Munda Biddi – Day 12 and 13

Munda Biddi – Day 12 – Karta Burnu to Quinninup

(67.2km, 12.27kmh av, 901m up)



The wind roared all night around our shelter, accompanied by scuds of torrential rain. We were dry and cosy in our tent inside the shelter, and congratulated ourselves on not being out riding or camping in the horrible wet and cold.

Our joy was short-lived. The weather had not fully cleared by morning, although we were treated to a few patches of blue sky to tempt us out of our raingear. We packed up slowly, trying to gauge what to wear, knowing that our ride started with a challenging uphill for several kilometres. Ultimately we opted for the full raingear, and I even dug out the plastic bags that Kim had fashioned into bootie liners during our first days on the trail. We left the shelter just as the sun was making another effort. Kim lasted five minutes before stopping to peel off his gear. I struggled on for half an hour before over-heating and ditching the rain pants and jacket.

With 66km to ride, it was our third big day in a row. We were pleased to see mostly easy sections marked on the map and no desperate climbing. However we were growing wary of expecting any part of the ride to be without its challenges.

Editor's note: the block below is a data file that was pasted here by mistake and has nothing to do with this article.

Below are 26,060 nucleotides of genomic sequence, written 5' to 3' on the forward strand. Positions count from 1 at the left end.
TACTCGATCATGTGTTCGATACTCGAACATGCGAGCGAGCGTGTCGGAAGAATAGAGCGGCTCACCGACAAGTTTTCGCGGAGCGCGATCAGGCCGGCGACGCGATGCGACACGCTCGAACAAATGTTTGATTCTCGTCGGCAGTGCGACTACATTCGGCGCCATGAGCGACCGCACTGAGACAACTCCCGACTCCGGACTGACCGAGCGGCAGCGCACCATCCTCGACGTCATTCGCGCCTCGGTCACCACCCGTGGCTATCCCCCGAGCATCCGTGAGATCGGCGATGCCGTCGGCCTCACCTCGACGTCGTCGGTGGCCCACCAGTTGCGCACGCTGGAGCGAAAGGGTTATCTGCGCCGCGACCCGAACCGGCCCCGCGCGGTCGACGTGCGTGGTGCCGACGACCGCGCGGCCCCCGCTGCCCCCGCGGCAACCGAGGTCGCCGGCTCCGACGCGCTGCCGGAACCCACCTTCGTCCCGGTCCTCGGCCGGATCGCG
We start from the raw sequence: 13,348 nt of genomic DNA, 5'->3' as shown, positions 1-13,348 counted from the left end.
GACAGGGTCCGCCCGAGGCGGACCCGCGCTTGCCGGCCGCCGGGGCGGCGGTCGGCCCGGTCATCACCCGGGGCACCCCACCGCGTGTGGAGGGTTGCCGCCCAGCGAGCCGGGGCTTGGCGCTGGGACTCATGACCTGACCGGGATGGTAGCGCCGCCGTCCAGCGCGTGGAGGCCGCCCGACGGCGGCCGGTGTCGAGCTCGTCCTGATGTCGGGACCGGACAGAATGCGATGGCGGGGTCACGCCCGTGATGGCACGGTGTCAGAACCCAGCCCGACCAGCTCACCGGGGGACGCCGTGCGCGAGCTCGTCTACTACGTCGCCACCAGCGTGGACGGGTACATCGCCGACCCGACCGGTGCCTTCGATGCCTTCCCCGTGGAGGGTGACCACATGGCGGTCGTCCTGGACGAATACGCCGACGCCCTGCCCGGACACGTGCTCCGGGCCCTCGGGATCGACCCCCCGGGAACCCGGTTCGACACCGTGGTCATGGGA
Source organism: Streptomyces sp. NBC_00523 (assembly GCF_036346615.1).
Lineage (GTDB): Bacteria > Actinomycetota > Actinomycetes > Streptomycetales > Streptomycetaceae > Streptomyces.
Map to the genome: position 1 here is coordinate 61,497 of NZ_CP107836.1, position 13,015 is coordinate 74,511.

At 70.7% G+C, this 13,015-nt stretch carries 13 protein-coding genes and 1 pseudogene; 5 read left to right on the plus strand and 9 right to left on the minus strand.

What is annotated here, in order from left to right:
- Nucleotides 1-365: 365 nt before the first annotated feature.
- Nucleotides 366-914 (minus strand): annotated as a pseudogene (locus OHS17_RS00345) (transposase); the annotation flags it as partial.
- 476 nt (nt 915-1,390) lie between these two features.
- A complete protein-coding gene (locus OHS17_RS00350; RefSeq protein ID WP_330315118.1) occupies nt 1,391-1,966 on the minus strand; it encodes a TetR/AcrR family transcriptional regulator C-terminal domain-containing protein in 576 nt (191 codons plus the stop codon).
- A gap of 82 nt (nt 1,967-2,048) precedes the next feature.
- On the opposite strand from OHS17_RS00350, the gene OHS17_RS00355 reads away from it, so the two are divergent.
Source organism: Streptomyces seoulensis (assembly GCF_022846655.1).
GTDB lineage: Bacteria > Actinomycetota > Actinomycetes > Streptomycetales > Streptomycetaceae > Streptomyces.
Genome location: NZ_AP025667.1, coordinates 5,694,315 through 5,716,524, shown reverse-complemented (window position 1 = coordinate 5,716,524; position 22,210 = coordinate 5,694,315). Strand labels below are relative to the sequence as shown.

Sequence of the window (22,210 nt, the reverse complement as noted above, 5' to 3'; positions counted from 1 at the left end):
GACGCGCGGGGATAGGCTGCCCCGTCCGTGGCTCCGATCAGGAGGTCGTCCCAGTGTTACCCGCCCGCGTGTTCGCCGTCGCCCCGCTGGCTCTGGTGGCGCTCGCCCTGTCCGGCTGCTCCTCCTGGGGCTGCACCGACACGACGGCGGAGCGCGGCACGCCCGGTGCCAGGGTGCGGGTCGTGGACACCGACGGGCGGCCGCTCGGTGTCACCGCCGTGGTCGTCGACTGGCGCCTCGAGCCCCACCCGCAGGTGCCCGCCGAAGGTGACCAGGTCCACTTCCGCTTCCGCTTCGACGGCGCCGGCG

Our map promised an easy 24km morning into Manjimup, with the last eight kilometres on the Heritage Rail Trail. With rain still scudding through, we had several stops for wardrobe changes that slowed our progress. The trail followed a maze of old and new logging roads, abandoned rail lines and bush tracks, with sections of new single track cut through the bush to make the connections. It was undulating country, and we enjoyed many downhill runs and relatively easy climbs.

After a lunch stop in Manjimup, we realised that we still had 44km to our overnight stop in Quinninup. The rain was again threatening, and the temperature was hovering between 5 and 7 degrees. We rejoined the pathways and roads through the forestry areas, hoping to beat the oncoming rain. True to form, Munda Biddi failed to find many flat areas. With so much recent rain, the forestry roads were soft and slippery turning some descents into a battle to stay upright.
By mid afternoon the rain had started, and we rode our final two hours in the cold and wind. To keep our spirits up, we played “guess the temperature” (mostly below 6 degrees) and “guess how much climbing we will do today”. For an easy flat day, our guesses of 800 metres (Kim) and 850 metres (Gayle) were both wrong. It was 901 metres.The rain was still pouring when we arrived in Quinninup, and the locals were quick to direct us to the local caravan park to find some inside accommodation to get warm and dry. We were directed to run-down cottage that sat at the end of a row of more dilapidated cottages bearing “danger” bunting. Our cabin was very basic, but more importantly, was dry. It was our last big day until a final run to the finish on Day 21. Tomorrow we head for our second resupply point at Pemberton, with dreams of a relatively short and easy ride.

Munda Biddi Day 13 – Quinninup to Pemberton

(39.3km, 11.45kmh av, 605metres up)